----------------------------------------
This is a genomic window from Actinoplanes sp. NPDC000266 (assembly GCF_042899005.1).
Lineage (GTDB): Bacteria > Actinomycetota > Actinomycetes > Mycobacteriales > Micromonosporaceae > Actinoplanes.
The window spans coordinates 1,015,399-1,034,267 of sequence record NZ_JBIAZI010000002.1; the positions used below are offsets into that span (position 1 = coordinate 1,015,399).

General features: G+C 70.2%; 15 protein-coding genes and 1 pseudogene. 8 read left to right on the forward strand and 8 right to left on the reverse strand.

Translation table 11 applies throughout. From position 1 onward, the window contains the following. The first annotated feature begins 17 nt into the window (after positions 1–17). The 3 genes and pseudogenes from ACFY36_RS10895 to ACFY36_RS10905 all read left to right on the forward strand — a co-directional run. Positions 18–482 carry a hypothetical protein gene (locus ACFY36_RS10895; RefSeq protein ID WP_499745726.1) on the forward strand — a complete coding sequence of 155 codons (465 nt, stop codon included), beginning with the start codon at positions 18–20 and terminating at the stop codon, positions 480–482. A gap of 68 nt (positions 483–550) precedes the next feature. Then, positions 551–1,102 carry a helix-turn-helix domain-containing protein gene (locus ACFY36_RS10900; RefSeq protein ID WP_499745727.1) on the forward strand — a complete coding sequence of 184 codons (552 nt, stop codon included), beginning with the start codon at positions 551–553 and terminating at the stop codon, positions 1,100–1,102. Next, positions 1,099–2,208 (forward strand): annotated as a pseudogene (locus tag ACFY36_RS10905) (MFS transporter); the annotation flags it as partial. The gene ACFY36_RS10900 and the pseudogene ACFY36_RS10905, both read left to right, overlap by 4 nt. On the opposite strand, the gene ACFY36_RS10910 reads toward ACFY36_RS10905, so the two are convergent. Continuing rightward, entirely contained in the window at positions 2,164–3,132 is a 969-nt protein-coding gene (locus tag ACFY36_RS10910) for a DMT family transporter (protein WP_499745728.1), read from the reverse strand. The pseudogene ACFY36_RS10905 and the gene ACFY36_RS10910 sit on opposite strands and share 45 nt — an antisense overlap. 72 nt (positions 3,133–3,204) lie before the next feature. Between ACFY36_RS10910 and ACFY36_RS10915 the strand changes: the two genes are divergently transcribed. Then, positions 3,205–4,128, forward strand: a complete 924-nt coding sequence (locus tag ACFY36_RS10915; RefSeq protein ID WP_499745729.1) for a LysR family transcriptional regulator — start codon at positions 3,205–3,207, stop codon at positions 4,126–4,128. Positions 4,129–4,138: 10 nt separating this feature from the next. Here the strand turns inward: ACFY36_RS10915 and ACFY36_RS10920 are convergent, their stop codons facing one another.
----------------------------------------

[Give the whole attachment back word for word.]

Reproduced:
This is a genomic window from Actinoplanes sp. NPDC000266 (assembly GCF_042899005.1).
Lineage (GTDB): Bacteria > Actinomycetota > Actinomycetes > Mycobacteriales > Micromonosporaceae > Actinoplanes.
The window spans coordinates 1,015,399-1,034,267 of sequence record NZ_JBIAZI010000002.1; the positions used below are offsets into that span (position 1 = coordinate 1,015,399).

General features: G+C 70.2%; 15 protein-coding genes and 1 pseudogene. 8 read left to right on the forward strand and 8 right to left on the reverse strand.

Translation table 11 applies throughout. From position 1 onward, the window contains the following. The first annotated feature begins 17 nt into the window (after positions 1–17). The 3 genes and pseudogenes from ACFY36_RS10895 to ACFY36_RS10905 all read left to right on the forward strand — a co-directional run. Positions 18–482 carry a hypothetical protein gene (locus ACFY36_RS10895; RefSeq protein ID WP_499745726.1) on the forward strand — a complete coding sequence of 155 codons (465 nt, stop codon included), beginning with the start codon at positions 18–20 and terminating at the stop codon, positions 480–482. A gap of 68 nt (positions 483–550) precedes the next feature. Then, positions 551–1,102 carry a helix-turn-helix domain-containing protein gene (locus ACFY36_RS10900; RefSeq protein ID WP_499745727.1) on the forward strand — a complete coding sequence of 184 codons (552 nt, stop codon included), beginning with the start codon at positions 551–553 and terminating at the stop codon, positions 1,100–1,102. Next, positions 1,099–2,208 (forward strand): annotated as a pseudogene (locus tag ACFY36_RS10905) (MFS transporter); the annotation flags it as partial. The gene ACFY36_RS10900 and the pseudogene ACFY36_RS10905, both read left to right, overlap by 4 nt. On the opposite strand, the gene ACFY36_RS10910 reads toward ACFY36_RS10905, so the two are convergent. Continuing rightward, entirely contained in the window at positions 2,164–3,132 is a 969-nt protein-coding gene (locus tag ACFY36_RS10910) for a DMT family transporter (protein WP_499745728.1), read from the reverse strand. The pseudogene ACFY36_RS10905 and the gene ACFY36_RS10910 sit on opposite strands and share 45 nt — an antisense overlap. 72 nt (positions 3,133–3,204) lie before the next feature. Between ACFY36_RS10910 and ACFY36_RS10915 the strand changes: the two genes are divergently transcribed. Then, positions 3,205–4,128, forward strand: a complete 924-nt coding sequence (locus tag ACFY36_RS10915; RefSeq protein ID WP_499745729.1) for a LysR family transcriptional regulator — start codon at positions 3,205–3,207, stop codon at positions 4,126–4,128. Positions 4,129–4,138: 10 nt separating this feature from the next. Here the strand turns inward: ACFY36_RS10915 and ACFY36_RS10920 are convergent, their stop codons facing one another.